Variations on the word “military” appear 5 times in the older booklet, thrice in the sample multiple-choice questions. Again, that word appears significantly more often in the new booklet: 32 times.

the Framework…omits many other individuals, groups, and events that greatly shaped our nation’s history (for example, Albert Einstein, Jonas Salk, George Washington Carver, Rosa Parks, Dr. Martin Luther King, Tuskegee Airmen, the Holocaust)
Not one of those “individuals, groups, and events” appears in the 2006-07 guidelines.

The R.N.C.’s complaint thus appears to be that the old course guidelines were better even though they didn’t include those “critical topics” because the new guidelines, while including much more material (and therefore being much longer), don’t include every topic that critics can think of.

That objection doesn’t stand up to scrutiny. As I wrote before, it’s obvious the College Board isn’t trying to limit A.P. class teachers to only the topics specifically mentioned in the new booklet. It states themes and explicitly gives teachers flexibility to choose how to cover those themes while naming a few examples. If teachers “always” covered subjects that weren’t explicitly mentioned in the guidelines before, there’s no rational reason to conclude they won’t cover those same subjects now.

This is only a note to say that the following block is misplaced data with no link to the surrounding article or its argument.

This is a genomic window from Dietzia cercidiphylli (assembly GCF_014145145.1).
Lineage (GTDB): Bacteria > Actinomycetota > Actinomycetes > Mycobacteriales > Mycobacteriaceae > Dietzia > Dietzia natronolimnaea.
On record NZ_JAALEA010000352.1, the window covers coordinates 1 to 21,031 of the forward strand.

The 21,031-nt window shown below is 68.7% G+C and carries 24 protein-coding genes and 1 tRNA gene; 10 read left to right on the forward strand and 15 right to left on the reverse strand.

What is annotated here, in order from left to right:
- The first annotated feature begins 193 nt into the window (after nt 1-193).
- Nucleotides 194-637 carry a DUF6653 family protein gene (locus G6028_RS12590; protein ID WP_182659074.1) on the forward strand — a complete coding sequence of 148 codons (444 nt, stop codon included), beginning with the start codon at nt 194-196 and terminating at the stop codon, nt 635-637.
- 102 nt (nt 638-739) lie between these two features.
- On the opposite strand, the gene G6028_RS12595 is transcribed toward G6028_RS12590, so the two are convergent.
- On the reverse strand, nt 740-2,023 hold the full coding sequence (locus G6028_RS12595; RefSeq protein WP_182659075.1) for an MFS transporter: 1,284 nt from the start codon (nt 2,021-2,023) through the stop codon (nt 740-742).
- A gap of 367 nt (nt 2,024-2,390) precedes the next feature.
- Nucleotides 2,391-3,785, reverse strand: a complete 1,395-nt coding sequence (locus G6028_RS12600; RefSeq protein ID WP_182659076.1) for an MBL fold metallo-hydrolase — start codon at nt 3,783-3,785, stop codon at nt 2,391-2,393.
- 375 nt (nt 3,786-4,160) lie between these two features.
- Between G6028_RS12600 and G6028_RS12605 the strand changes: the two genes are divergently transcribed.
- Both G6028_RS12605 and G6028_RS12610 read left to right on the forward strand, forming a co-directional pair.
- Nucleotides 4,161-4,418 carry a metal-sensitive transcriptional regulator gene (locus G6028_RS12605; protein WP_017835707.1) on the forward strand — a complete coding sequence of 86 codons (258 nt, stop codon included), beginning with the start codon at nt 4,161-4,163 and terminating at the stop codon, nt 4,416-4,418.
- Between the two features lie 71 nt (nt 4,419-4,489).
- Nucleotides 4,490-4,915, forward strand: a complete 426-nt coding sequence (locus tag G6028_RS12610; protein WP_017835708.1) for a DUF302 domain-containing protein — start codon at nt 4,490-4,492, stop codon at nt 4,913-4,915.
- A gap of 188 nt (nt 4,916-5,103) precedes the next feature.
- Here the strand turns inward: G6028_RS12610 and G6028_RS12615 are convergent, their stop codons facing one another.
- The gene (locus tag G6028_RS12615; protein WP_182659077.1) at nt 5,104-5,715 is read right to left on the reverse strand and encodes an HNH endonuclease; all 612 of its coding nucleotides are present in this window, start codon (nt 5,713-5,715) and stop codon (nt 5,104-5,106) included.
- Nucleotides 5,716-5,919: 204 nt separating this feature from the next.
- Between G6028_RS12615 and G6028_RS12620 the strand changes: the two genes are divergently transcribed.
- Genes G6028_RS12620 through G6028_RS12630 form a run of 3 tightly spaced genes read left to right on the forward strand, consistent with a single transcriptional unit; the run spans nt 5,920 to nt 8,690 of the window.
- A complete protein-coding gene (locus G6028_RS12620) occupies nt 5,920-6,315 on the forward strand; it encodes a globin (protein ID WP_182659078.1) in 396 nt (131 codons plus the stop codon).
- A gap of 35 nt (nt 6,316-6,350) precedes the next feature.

Second, at the same time the R.N.C. was making the complaints above, it was also complaining that the new guidelines don’t “respect the sovereignty of state standards.” In other words, the committee said there should be no national standards, but also that advanced U.S. history courses are fatally flawed if they don’t include the names, topics, and messages its members prefer.

Like most people who have argued for “state sovereignty” in U.S. history (like the Vice President pictured above), the R.N.C. would actually like to apply its own policies to the whole nation at once if it only could.

Saturday, September 13, 2014

The “5-Page Topic Outline” and the “98-Page Framework”

One of the common complaints about the new Advanced Placement U.S. History Course guidelines is that they’re so much longer than they were before. For instance, World Magazine reported:
The new framework is 98 pages long, compared to the five-page topic outline teachers used previously, [critic Larry] Krieger said.
That criticism from Krieger, founder of Insider Test Prep (shown here), has been echoed on a lot of websites; just look for the phrase “five-page [or 5-page] topic outline” and the mention of “98 pages.”

That struck me as another claim about the College Board’s new course guidelines (P.D.F. download) that could be objectively tested. So I looked for the older guidelines, and found a set labeled for May 2006 and May 2007 (P.D.F. download). And I looked at them side by side. Does that comparison hold up as accurate and fair? Not really.